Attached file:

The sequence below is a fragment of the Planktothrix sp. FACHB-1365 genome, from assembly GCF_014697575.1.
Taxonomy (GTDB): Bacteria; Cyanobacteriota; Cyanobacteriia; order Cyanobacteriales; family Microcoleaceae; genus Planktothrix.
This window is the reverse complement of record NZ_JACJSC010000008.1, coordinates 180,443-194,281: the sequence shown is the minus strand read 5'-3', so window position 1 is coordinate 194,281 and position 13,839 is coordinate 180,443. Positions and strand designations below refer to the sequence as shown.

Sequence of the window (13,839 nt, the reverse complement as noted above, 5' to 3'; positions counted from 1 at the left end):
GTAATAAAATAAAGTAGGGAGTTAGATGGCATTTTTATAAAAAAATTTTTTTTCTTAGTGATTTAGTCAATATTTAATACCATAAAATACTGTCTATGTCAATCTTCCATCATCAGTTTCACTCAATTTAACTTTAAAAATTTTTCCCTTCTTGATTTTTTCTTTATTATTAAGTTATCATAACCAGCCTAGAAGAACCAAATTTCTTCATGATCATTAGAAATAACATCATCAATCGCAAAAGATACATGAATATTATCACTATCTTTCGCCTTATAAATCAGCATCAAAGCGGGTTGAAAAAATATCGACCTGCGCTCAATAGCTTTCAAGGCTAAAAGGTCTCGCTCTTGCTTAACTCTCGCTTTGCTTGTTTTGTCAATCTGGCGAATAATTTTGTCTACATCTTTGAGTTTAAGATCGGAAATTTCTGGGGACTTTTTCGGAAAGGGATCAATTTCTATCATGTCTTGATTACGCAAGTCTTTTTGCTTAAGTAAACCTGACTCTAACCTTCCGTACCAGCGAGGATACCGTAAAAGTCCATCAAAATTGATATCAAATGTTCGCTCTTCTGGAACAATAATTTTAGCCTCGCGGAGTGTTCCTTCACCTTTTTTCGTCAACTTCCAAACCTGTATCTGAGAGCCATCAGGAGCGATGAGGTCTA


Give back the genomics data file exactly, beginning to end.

The sequence below is a fragment of the Planktothrix sp. FACHB-1365 genome, from assembly GCF_014697575.1.
Taxonomy (GTDB): Bacteria; Cyanobacteriota; Cyanobacteriia; order Cyanobacteriales; family Microcoleaceae; genus Planktothrix.
This window is the reverse complement of record NZ_JACJSC010000008.1, coordinates 180,443-194,281: the sequence shown is the minus strand read 5'-3', so window position 1 is coordinate 194,281 and position 13,839 is coordinate 180,443. Positions and strand designations below refer to the sequence as shown.

Sequence of the window (13,839 nt, the reverse complement as noted above, 5' to 3'; positions counted from 1 at the left end):
GTAATAAAATAAAGTAGGGAGTTAGATGGCATTTTTATAAAAAAATTTTTTTTCTTAGTGATTTAGTCAATATTTAATACCATAAAATACTGTCTATGTCAATCTTCCATCATCAGTTTCACTCAATTTAACTTTAAAAATTTTTCCCTTCTTGATTTTTTCTTTATTATTAAGTTATCATAACCAGCCTAGAAGAACCAAATTTCTTCATGATCATTAGAAATAACATCATCAATCGCAAAAGATACATGAATATTATCACTATCTTTCGCCTTATAAATCAGCATCAAAGCGGGTTGAAAAAATATCGACCTGCGCTCAATAGCTTTCAAGGCTAAAAGGTCTCGCTCTTGCTTAACTCTCGCTTTGCTTGTTTTGTCAATCTGGCGAATAATTTTGTCTACATCTTTGAGTTTAAGATCGGAAATTTCTGGGGACTTTTTCGGAAAGGGATCAATTTCTATCATGTCTTGATTACGCAAGTCTTTTTGCTTAAGTAAACCTGACTCTAACCTTCCGTACCAGCGAGGATACCGTAAAAGTCCATCAAAATTGATATCAAATGTTCGCTCTTCTGGAACAATAATTTTAGCCTCGCGGAGTGTTCCTTCACCTTTTTTCGTCAACTTCCAAACCTGTATCTGAGAGCCATCAGGAGCGATGAGGTCTA